the Virgin of Guadelupe


We arrived in Patzcuaro in time for December 8, a festive day of the Virgin of Guadelupe, a particularly Mexican saint of which much is written among other places on the Internet, who stands high above the Altar in the dome of the Vasco de Quiroga Basilica, which along with side chapels has many golden niches in which Jesus, in various stages of his life, saints, monks, and some others are presented in full relief.

Our friends took us to the 4 AM to 8 AM Service, about 3:20 AM so we could get a seat after a bit of hot fruit Ponche outside, made by indigenous women. The noise from Town of drumming and a local variety of rock music downtown, which broke for an occasional thirty seconds now and then, pretty much assured we stay up all night, as far as I can figure, along with the whole town, the night before.

This mass is specially for protection of health during the coming year, healing and travel. An entire drum and bugle corps started the ceremony and then a full Mariachi band joined in, assisted by a lot of firecrackers outside.

Indigenous people from the surrounding Pueblos, among others, come to the service, apparently some walking three miles or more, and the Basilica was filled to full capacity, not even standing room, before long, the entrances of various groups sometimes heralded by balloons, drums or other festivity. I am told that the layering of Roman Catholicism of Mary, mother of God, onto the local earth or maize Goddess is a fact and the maize Goddess retains significance among the indigenous.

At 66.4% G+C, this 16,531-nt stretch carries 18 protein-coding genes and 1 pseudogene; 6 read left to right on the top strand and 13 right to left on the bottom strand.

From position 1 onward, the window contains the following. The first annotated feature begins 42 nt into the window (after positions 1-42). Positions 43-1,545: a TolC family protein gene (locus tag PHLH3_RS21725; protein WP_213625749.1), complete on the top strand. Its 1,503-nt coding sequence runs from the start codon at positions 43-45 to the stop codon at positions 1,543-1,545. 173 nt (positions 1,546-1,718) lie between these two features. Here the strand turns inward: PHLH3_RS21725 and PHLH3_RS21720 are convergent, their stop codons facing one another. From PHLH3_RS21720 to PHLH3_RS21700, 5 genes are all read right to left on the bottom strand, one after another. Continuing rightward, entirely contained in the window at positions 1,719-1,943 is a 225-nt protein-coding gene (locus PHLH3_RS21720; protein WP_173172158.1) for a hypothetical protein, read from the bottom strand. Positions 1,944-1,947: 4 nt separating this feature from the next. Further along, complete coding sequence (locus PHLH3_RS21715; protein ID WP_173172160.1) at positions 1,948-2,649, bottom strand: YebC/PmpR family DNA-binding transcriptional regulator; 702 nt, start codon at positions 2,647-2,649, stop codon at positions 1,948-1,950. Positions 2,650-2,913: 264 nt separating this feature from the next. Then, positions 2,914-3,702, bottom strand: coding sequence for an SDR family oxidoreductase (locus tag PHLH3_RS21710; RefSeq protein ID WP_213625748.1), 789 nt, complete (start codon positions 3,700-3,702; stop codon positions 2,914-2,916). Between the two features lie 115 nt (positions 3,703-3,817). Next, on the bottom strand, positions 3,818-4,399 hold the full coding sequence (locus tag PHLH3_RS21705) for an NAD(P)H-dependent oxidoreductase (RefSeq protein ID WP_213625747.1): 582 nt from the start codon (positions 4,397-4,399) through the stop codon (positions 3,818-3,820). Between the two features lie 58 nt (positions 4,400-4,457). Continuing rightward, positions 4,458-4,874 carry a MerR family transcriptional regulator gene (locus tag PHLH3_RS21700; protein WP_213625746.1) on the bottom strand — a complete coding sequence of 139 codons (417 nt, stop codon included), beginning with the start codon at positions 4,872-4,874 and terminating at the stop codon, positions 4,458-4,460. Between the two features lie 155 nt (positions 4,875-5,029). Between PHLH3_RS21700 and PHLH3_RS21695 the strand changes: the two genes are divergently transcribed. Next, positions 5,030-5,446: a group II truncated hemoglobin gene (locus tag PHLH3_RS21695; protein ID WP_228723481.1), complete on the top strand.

As I remember from years ago, the Mexican churches are very welcoming and open, children play, and many folk sit at or walk to and around the altar. A goodly number of women and some males prostrate themselves and walked the aisle on their knees to the chancel around the altar throughout the service. One stately very straight backed woman with ancient features as if out of Mongolia is clad with a floor length green cape hand embroidered with golden stars. The faith and music is touching and eventually brings tears to my eyes. I am unchurched but think the Virgin of Guadelupe is also called Stella Maris, the star who guides sailors and mother of God who intercedes even for non Roman Catholics over seas, but what I don’t know is immense. This perhaps reflect that I don’t undertand more than a few words in the service.

Only one local dog showed up for the service but seemed to have an excellent time strolling about. After the service, very impressive horses, ridden by local Vaqueros pranced and danced in front of the Basilica and Mummers some eight feet or twelve feet tall also danced outside and then into the Basilica. A second mass under the supervision of the junior priest was about to begin.

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